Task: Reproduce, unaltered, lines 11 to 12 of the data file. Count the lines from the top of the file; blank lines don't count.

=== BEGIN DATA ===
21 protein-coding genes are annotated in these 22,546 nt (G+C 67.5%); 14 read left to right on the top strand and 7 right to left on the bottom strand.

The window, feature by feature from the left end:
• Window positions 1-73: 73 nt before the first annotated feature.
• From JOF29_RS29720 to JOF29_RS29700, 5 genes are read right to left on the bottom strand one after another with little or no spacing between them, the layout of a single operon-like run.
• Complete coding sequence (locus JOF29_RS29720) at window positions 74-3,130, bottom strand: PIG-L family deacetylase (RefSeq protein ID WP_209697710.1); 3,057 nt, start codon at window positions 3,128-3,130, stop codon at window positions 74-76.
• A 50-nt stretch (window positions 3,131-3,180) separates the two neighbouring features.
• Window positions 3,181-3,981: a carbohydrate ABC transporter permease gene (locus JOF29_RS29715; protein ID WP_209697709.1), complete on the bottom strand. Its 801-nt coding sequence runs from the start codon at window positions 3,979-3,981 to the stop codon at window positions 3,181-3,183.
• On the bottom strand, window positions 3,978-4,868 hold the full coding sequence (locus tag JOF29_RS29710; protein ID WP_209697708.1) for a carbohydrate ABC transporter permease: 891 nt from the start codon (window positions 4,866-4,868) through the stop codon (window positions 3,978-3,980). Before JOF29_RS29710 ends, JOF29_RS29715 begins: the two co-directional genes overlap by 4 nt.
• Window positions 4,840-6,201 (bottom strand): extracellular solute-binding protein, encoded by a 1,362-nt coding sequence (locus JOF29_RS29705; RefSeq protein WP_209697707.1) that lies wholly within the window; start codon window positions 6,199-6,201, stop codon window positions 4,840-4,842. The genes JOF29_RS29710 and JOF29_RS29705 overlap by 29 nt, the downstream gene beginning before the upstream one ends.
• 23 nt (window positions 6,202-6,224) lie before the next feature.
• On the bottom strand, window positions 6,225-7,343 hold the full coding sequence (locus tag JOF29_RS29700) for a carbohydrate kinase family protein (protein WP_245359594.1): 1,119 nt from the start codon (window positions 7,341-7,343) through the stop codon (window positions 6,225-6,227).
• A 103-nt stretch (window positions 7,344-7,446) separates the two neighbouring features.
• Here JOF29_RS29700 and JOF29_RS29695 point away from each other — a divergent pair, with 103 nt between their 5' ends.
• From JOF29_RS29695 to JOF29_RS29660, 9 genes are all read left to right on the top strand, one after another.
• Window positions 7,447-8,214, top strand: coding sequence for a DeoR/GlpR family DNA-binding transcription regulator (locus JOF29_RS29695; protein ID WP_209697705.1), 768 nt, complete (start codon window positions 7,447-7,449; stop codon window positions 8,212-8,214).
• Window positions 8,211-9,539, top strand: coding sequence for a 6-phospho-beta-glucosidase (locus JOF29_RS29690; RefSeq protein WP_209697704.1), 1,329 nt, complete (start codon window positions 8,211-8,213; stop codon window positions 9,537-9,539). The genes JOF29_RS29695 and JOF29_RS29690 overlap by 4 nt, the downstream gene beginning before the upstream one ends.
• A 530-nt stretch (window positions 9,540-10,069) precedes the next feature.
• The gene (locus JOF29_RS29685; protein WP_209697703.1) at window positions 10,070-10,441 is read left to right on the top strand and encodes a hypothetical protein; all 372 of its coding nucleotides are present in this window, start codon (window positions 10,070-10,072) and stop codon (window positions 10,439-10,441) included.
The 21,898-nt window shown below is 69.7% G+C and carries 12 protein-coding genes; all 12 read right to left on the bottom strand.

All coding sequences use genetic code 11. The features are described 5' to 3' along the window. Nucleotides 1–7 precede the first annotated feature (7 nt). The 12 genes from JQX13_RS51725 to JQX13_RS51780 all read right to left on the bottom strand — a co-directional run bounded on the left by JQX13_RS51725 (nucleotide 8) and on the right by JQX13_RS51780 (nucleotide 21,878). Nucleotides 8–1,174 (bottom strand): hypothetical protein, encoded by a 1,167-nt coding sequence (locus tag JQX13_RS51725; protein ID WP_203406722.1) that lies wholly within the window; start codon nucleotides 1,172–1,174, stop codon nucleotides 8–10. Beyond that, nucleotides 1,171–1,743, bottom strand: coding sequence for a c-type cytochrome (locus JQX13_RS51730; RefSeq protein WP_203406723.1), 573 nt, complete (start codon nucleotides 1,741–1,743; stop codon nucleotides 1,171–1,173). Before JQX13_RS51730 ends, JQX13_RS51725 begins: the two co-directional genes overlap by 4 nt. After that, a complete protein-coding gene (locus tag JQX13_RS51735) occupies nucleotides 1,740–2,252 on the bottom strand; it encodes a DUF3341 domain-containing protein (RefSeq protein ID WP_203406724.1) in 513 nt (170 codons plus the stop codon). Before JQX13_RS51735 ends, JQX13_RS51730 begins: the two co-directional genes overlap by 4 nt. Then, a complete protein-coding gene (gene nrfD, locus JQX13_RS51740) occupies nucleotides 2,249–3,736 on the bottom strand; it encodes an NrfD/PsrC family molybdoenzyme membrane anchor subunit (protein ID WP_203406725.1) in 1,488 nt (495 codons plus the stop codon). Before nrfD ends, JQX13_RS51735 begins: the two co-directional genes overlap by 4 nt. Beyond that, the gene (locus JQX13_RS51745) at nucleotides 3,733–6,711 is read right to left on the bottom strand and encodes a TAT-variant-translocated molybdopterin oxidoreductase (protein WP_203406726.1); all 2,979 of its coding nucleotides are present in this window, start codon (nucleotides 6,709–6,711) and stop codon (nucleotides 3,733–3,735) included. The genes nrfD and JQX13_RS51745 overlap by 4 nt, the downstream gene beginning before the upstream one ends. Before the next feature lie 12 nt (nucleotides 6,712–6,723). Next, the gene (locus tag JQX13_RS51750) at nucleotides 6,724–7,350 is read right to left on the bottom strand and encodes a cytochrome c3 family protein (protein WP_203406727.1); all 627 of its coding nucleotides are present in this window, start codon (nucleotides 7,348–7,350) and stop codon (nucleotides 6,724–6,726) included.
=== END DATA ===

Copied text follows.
• On the bottom strand, window positions 6,225-7,343 hold the full coding sequence (locus tag JOF29_RS29700) for a carbohydrate kinase family protein (protein WP_245359594.1): 1,119 nt from the start codon (window positions 7,341-7,343) through the stop codon (window positions 6,225-6,227).
• A 103-nt stretch (window positions 7,344-7,446) separates the two neighbouring features.